Waterfront Toronto was in the news this week with the new Tory administration criticizing the organization for keeping secret a cost overrun on one of its revitalization projects.
John Tory told reporters Friday that he’s asked his new deputy mayor, Denzil Minnan-Wong, who was recently appointed a board member of Waterfront Toronto, to look into the matter.
Minnan-Wong, who has criticized Waterfront Toronto for its secrecy, said the organization has an obligation to disclose the cost overrun of the Queens Quay revitalization project in a timely fashion.
Waterfront Toronto stated on its website on Thursday that it normally would respond to a request within 30 days but that it was inappropriate to disclose the information until 10 months later when “several claims from contractors and subcontractors working on the project were settled.”
Once that was settled, the organization said Thursday it was in a position to disclose that the budget for the Queens Quay revitalization rose 38 per cent to $128.9 million from $93.2 million.
Below is a backgrounder on Waterfront Toronto.
What does Waterfront Toronto do?
The corporation is in charge of developing the 800 hectares of waterfront land stretching from Dowling Avenue in the west to Coxwell Avenue in the east.
The mandate extends beyond the water’s edge, including a joint effort with the TTC to build a second subway platform at Union Station and the reconfiguration of the Gardiner Expressway and Lake Shore Boulevard.
Closer to the shore, Waterfront Toronto has built 4.3 kilometers of waterfront park space, including Sugar Beach and a series of wave decks.
Click here for a list of all Waterfront Toronto’s projects.
Why does it exist?
The precursor to Waterfront Toronto was formed in 1999 by all three levels of government — then-prime minister Jean Chrétien, premier Mike Harris and mayor Mel Lastman — as a task force.
The group was asked to create a business plan to develop the waterfront as part of Toronto’s ultimately unsuccessful bid for the 2008 Summer Olympics (Toronto was shortlisted along with Paris, Istanbul and Osaka and the winner, Beijing).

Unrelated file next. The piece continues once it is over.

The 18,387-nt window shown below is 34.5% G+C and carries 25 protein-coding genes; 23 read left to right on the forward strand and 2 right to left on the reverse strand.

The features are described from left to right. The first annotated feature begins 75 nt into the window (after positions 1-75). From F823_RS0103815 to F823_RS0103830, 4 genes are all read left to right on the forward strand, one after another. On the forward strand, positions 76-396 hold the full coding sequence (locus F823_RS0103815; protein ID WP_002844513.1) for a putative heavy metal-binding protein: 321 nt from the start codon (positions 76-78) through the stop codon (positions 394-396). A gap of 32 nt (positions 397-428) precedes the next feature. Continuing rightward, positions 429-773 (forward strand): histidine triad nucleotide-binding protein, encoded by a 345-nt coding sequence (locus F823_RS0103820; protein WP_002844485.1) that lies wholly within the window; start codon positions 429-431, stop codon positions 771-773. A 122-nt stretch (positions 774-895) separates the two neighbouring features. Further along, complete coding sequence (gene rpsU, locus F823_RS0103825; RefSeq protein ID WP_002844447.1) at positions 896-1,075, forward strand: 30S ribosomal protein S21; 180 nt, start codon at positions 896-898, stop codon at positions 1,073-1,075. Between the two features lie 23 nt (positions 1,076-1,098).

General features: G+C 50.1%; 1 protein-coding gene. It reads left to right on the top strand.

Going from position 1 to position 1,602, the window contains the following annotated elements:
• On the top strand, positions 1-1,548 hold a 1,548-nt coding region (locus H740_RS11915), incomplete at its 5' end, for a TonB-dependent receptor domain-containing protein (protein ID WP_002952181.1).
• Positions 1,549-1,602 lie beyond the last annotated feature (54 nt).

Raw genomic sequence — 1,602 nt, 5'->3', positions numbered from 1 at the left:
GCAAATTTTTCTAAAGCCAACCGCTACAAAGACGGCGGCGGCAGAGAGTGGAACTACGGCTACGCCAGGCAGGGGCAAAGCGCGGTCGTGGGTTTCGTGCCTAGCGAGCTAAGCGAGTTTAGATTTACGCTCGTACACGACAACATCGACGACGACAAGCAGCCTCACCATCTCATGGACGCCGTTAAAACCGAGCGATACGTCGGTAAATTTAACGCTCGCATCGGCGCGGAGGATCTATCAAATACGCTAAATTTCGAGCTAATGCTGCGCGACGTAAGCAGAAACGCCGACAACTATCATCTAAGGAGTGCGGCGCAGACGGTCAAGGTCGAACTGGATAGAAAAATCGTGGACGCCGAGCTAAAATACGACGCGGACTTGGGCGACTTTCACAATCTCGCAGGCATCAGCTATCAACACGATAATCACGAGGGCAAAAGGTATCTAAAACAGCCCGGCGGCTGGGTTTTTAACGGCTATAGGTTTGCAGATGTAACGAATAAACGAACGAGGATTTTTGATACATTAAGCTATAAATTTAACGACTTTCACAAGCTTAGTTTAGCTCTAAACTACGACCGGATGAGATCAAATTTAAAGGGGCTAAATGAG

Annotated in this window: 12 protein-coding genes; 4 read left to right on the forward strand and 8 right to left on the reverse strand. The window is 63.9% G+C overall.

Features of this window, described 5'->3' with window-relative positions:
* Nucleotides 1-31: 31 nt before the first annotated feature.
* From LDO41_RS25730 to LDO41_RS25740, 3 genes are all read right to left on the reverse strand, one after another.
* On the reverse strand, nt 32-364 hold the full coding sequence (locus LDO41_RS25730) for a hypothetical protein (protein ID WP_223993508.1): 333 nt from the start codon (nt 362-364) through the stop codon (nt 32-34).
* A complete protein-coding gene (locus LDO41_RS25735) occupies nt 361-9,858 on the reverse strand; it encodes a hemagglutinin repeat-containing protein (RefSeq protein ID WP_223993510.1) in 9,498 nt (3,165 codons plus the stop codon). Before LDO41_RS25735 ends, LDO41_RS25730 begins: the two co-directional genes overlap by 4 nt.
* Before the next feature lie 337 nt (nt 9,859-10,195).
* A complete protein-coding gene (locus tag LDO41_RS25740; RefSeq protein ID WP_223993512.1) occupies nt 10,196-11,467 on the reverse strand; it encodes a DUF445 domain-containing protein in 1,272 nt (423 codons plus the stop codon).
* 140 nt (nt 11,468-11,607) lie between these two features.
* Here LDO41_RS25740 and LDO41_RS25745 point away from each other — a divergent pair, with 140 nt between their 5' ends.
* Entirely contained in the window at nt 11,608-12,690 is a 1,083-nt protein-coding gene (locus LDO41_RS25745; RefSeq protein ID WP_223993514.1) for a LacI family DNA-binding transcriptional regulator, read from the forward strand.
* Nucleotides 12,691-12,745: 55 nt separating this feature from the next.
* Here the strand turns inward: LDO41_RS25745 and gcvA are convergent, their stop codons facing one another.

The task force saw redevelopment of the waterfront as a huge economic opportunity for the city and the region.
On top of that, the project was seen as a necessity, something that could contribute to solving “environmental, transportation, infrastructure, housing, economic and tourism challenges,” according to the organization’s website.
After losing the bid, the task force was made into an official body in 2001, called Toronto Waterfront Revitalization Corp., to continue its work.
Who runs it?
In April 2003, John W. Campbell was named president and CEO of the body, which was a corporation created by the provincial Toronto Waterfront Revitalization Corporation Act.
Campbell obtained an engineering degree from Carleton University and an MBA from the University of Toronto, according to his LinkedIn profile. He held a series of executive positions before joining Waterfront Toronto, including a position on the board of directors of the Toronto Board of Trade and the president and CEO of management services for real estate developer Brookfield.
The corporation is currently looking for a new president and CEO to start in fall 2015.
The corporation has a 12-member board of directors, with each level of government appointing four members.
The board has been chaired by Mark Wilson, who was appointed to the board by the city, since 2002.
Notable board members include former city councillor and mayoral candidate Joe Pantalone, who was appointed by the province in 2011; Ryerson University president Sheldon Levy, appointed by the province in 2012; and the newly-named Deputy Mayor Denzil Minnan-Wong, who was appointed to the board by John Tory this month.